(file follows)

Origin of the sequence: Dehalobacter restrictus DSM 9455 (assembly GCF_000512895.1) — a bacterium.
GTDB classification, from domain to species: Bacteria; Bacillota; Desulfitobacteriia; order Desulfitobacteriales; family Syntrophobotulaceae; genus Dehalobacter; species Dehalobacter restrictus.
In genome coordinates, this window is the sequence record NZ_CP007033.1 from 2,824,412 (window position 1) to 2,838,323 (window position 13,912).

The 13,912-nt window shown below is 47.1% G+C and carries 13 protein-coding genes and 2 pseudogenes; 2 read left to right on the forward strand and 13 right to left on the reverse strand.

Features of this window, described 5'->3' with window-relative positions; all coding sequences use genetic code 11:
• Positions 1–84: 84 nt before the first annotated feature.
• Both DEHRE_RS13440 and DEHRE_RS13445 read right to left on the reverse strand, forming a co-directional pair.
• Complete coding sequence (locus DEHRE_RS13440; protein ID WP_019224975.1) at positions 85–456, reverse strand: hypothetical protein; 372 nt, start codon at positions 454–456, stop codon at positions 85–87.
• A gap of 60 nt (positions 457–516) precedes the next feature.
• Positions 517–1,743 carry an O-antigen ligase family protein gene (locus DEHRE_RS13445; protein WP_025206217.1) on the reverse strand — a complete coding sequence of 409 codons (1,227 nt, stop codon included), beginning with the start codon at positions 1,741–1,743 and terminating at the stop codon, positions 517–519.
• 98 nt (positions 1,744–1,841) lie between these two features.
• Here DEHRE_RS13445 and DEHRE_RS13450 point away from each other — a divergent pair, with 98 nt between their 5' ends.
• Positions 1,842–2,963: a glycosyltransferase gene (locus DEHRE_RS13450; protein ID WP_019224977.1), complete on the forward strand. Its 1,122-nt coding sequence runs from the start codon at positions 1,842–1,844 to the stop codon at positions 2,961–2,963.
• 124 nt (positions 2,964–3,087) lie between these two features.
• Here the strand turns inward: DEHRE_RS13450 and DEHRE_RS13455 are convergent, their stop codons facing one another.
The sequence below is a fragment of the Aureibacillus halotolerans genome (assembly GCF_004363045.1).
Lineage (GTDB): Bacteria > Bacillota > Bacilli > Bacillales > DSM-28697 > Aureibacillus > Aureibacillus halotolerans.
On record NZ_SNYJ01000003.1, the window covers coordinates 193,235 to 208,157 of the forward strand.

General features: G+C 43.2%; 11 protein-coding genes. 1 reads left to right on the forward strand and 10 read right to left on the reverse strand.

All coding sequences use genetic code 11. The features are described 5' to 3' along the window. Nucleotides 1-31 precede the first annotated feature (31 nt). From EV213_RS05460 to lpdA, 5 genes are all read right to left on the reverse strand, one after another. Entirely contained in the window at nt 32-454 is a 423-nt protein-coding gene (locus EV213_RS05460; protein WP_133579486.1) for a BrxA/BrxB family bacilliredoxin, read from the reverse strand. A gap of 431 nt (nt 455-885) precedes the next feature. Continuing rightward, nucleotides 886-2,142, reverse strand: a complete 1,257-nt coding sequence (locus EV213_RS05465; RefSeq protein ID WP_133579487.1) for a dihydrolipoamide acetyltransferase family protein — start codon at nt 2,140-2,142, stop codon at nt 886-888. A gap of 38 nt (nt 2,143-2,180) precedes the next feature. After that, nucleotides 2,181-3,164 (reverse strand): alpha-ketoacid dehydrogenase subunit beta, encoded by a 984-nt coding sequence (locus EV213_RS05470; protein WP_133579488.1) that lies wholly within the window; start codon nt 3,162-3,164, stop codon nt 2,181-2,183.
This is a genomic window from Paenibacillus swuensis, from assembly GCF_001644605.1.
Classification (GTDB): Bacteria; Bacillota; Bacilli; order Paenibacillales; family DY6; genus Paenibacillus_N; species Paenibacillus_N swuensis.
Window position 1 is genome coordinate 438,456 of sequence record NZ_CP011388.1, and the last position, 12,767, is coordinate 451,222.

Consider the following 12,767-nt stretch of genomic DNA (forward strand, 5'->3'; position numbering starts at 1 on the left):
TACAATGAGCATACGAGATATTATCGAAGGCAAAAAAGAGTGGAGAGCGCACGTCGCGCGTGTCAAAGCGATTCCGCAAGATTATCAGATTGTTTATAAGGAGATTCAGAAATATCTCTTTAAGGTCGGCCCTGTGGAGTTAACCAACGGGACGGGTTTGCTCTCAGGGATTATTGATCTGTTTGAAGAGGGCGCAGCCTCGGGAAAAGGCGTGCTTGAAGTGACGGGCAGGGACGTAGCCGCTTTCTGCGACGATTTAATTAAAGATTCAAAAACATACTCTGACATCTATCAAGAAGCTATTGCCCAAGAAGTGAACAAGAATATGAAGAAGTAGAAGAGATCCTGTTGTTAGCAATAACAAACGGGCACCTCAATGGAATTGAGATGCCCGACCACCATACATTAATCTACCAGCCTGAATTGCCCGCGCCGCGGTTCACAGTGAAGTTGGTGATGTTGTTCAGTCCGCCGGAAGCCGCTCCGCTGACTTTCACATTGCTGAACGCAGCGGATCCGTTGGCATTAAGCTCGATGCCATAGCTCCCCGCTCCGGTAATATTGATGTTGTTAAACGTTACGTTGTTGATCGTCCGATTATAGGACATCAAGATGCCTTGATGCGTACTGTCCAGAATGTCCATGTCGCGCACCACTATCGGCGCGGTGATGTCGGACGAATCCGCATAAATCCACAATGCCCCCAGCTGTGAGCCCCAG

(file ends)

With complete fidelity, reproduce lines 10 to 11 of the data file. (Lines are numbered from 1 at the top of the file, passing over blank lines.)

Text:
• Positions 517–1,743 carry an O-antigen ligase family protein gene (locus DEHRE_RS13445; protein WP_025206217.1) on the reverse strand — a complete coding sequence of 409 codons (1,227 nt, stop codon included), beginning with the start codon at positions 1,741–1,743 and terminating at the stop codon, positions 517–519.
• 98 nt (positions 1,744–1,841) lie between these two features.